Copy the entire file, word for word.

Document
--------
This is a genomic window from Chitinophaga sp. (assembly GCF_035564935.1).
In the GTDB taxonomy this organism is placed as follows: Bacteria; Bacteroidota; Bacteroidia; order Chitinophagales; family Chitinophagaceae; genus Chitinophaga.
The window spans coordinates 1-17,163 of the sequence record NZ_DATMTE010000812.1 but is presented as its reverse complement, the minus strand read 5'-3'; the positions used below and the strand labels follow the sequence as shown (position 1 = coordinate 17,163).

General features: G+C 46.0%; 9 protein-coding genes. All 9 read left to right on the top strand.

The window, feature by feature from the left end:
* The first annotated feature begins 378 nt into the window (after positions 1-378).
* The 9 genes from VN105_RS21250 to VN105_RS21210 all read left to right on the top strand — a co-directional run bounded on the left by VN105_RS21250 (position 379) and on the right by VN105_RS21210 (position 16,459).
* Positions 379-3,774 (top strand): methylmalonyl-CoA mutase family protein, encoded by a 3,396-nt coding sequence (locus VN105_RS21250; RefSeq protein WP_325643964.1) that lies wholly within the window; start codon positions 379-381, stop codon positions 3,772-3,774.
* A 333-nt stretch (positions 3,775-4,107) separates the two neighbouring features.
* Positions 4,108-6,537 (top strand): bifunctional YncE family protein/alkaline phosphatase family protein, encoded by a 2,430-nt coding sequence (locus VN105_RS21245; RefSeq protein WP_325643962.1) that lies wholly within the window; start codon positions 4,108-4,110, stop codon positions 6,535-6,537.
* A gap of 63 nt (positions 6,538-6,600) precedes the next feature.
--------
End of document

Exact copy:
This is a genomic window from Chitinophaga sp. (assembly GCF_035564935.1).
In the GTDB taxonomy this organism is placed as follows: Bacteria; Bacteroidota; Bacteroidia; order Chitinophagales; family Chitinophagaceae; genus Chitinophaga.
The window spans coordinates 1-17,163 of the sequence record NZ_DATMTE010000812.1 but is presented as its reverse complement, the minus strand read 5'-3'; the positions used below and the strand labels follow the sequence as shown (position 1 = coordinate 17,163).

General features: G+C 46.0%; 9 protein-coding genes. All 9 read left to right on the top strand.

The window, feature by feature from the left end:
* The first annotated feature begins 378 nt into the window (after positions 1-378).
* The 9 genes from VN105_RS21250 to VN105_RS21210 all read left to right on the top strand — a co-directional run bounded on the left by VN105_RS21250 (position 379) and on the right by VN105_RS21210 (position 16,459).
* Positions 379-3,774 (top strand): methylmalonyl-CoA mutase family protein, encoded by a 3,396-nt coding sequence (locus VN105_RS21250; RefSeq protein WP_325643964.1) that lies wholly within the window; start codon positions 379-381, stop codon positions 3,772-3,774.
* A 333-nt stretch (positions 3,775-4,107) separates the two neighbouring features.
* Positions 4,108-6,537 (top strand): bifunctional YncE family protein/alkaline phosphatase family protein, encoded by a 2,430-nt coding sequence (locus VN105_RS21245; RefSeq protein WP_325643962.1) that lies wholly within the window; start codon positions 4,108-4,110, stop codon positions 6,535-6,537.
* A gap of 63 nt (positions 6,538-6,600) precedes the next feature.